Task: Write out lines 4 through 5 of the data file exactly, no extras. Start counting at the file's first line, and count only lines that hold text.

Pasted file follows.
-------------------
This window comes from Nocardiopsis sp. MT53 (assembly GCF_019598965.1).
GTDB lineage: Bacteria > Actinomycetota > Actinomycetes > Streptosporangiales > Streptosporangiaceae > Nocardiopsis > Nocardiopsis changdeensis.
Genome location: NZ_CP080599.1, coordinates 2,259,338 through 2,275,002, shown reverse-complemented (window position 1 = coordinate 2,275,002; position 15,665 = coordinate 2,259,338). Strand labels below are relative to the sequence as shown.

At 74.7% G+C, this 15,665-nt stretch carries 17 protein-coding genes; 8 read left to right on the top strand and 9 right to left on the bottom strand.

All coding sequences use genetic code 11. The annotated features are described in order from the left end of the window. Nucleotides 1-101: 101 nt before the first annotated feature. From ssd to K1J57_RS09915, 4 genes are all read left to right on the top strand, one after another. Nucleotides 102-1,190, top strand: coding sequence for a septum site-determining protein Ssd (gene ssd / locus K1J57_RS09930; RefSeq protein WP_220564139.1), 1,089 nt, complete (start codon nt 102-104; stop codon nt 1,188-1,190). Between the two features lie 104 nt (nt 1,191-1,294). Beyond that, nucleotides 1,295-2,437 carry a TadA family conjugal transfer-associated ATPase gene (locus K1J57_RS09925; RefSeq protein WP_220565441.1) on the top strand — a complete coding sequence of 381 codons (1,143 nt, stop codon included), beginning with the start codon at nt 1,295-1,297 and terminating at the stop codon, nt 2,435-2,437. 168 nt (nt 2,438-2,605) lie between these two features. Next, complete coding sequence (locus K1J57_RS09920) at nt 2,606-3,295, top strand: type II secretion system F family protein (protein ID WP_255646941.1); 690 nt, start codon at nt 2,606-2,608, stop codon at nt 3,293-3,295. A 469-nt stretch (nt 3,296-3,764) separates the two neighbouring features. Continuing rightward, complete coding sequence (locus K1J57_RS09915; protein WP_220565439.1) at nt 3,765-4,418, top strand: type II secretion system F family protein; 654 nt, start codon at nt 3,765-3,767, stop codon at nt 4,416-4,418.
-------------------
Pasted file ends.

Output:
At 74.7% G+C, this 15,665-nt stretch carries 17 protein-coding genes; 8 read left to right on the top strand and 9 right to left on the bottom strand.

All coding sequences use genetic code 11. The annotated features are described in order from the left end of the window. Nucleotides 1-101: 101 nt before the first annotated feature. From ssd to K1J57_RS09915, 4 genes are all read left to right on the top strand, one after another. Nucleotides 102-1,190, top strand: coding sequence for a septum site-determining protein Ssd (gene ssd / locus K1J57_RS09930; RefSeq protein WP_220564139.1), 1,089 nt, complete (start codon nt 102-104; stop codon nt 1,188-1,190). Between the two features lie 104 nt (nt 1,191-1,294). Beyond that, nucleotides 1,295-2,437 carry a TadA family conjugal transfer-associated ATPase gene (locus K1J57_RS09925; RefSeq protein WP_220565441.1) on the top strand — a complete coding sequence of 381 codons (1,143 nt, stop codon included), beginning with the start codon at nt 1,295-1,297 and terminating at the stop codon, nt 2,435-2,437. 168 nt (nt 2,438-2,605) lie between these two features. Next, complete coding sequence (locus K1J57_RS09920) at nt 2,606-3,295, top strand: type II secretion system F family protein (protein ID WP_255646941.1); 690 nt, start codon at nt 2,606-2,608, stop codon at nt 3,293-3,295. A 469-nt stretch (nt 3,296-3,764) separates the two neighbouring features. Continuing rightward, complete coding sequence (locus K1J57_RS09915; protein WP_220565439.1) at nt 3,765-4,418, top strand: type II secretion system F family protein; 654 nt, start codon at nt 3,765-3,767, stop codon at nt 4,416-4,418.